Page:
If they’ve kicked out the people who wanted to stay in Respect, and kicked out the guy who led the walkout from Respect, who the hell is left? The people who never wanted to be in Respect in the first place?

Step forward, Chris Harman. Actually, this is the tragic thing, in that those most closely identified with the push outwards – Rees, German, Nineham – are now distrusted by those who took the outward turn seriously (which is not just those SWPers who jumped ship in the Respect split, but also many more Respectophile comrades who stayed in through a sense of discipline) but also on the outs with the purist wing. Poor old John, having had the legs cut out from under him by the Respect split and Left List debacle, looks like being the people’s choice as fall guy. He’s been removed from the leadership of Left Alternative, the party’s moribund electoral front. He’s been sent on a speaking tour of the provinces, which says something in itself. (He might not mind the occasional trip to Liverpool, but having to spend night after night speaking to tiny meetings in the Midlands or Yorkshire is the CC’s equivalent of exile to Magnitogorsk. And more than a little galling for someone who not long ago fancied himself not merely a national but an international leader of our movement.) And now he’s being busted down to the ranks, although it’s likely he’ll be offered some kind of parachute.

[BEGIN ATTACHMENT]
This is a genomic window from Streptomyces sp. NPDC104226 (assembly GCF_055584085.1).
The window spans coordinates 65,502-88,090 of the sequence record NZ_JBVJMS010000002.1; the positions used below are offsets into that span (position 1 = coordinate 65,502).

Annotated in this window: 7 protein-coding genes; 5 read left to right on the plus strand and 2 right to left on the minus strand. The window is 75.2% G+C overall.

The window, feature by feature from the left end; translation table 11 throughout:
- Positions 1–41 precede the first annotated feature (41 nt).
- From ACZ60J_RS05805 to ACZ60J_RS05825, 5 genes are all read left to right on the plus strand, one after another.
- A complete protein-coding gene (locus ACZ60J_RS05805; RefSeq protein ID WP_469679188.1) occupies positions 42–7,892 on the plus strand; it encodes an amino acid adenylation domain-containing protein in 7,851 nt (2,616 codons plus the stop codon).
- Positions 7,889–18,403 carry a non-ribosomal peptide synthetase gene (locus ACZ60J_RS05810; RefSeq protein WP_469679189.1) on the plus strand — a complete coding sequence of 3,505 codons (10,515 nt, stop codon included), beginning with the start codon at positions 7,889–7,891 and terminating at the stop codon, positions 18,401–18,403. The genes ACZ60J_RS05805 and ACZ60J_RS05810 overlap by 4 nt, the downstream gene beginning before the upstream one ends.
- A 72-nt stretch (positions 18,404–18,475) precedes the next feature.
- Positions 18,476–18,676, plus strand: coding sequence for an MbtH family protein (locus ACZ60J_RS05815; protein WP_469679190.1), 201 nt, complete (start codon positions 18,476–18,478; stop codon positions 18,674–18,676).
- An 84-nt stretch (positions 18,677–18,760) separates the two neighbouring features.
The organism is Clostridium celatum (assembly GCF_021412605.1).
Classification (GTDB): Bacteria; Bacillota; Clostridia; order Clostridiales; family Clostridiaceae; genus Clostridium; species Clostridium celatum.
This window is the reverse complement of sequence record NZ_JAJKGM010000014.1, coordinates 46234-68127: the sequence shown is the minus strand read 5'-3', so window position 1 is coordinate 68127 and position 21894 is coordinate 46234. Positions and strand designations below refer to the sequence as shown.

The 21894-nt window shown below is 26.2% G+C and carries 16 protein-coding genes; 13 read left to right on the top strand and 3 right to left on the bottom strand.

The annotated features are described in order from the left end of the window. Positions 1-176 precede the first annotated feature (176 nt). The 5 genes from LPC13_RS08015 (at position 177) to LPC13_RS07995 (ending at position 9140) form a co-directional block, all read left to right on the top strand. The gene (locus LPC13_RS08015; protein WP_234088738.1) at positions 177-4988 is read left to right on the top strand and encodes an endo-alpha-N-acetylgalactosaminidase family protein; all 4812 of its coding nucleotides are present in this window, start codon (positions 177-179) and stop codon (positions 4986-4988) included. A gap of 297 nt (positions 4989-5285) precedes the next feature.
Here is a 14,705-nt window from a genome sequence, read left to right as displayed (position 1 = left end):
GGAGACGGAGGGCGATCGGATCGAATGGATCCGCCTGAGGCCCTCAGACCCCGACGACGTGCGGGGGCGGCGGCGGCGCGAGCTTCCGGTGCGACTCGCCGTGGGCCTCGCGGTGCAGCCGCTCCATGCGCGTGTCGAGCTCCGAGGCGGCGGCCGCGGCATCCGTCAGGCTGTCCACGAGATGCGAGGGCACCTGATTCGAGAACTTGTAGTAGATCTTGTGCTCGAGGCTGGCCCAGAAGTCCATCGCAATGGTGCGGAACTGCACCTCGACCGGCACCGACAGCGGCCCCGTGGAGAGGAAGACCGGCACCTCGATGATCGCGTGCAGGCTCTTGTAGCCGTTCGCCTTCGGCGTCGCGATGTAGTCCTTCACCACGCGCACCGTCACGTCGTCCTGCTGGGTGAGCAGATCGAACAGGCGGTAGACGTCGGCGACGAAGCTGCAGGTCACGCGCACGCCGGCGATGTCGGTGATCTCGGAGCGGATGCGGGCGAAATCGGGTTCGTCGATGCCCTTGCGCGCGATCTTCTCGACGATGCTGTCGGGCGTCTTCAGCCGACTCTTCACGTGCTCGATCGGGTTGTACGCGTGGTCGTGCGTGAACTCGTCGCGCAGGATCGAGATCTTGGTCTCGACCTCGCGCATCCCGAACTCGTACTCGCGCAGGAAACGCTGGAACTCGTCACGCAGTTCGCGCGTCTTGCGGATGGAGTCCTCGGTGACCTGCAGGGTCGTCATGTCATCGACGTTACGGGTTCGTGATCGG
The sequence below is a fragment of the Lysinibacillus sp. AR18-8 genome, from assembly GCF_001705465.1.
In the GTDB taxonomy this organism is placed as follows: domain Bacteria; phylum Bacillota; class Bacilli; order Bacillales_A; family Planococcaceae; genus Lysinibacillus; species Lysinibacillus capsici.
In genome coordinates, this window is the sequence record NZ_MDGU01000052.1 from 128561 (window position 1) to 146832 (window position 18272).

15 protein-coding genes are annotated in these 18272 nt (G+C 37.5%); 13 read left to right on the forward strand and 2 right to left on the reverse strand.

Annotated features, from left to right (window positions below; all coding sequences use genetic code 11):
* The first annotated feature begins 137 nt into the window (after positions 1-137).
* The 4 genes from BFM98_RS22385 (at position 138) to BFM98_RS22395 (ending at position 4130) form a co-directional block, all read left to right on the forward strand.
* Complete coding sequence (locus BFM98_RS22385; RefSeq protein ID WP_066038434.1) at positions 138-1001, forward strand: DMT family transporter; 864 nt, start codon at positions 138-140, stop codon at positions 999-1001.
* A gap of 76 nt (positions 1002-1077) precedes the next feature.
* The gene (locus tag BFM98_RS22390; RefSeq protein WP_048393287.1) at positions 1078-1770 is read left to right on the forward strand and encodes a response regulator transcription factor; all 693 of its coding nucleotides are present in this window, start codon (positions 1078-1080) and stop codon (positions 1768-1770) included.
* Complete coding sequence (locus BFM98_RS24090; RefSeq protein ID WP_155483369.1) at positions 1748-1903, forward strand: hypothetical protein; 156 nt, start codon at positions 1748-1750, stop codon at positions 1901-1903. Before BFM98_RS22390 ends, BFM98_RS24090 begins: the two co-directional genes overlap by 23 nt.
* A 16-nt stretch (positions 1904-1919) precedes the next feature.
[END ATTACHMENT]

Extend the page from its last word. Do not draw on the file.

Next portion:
All this, it’s worth pointing out, is taking place with a minimum of discussion, let alone self-criticism. Professor Portnoy, to take one example, is still touting about the Rees version of the SWP-Respect split, spiced up with stuff about “Muslim notables” taken off the shelf from the AWL. One assumes the line will be that John made a few errors (though these are very very small set alongside the machinations of Galloway) and had become a bit of a block to moving on. And moving on to what? Well, more concentration on SWSS, an attempt to revitalise anti-fascist work, a bit of agitprop around the financial crisis, whatever seems like a good idea at the time. The Pomintern is at sixes and sevens – although the Irish and Canadians are as ultra-loyal as ever, some others are distinctly out of step with London. And my old friend Charlie Kimber, whose industrial experience consists of being an NUJ member, doesn’t appear to know what an industrial strategy is.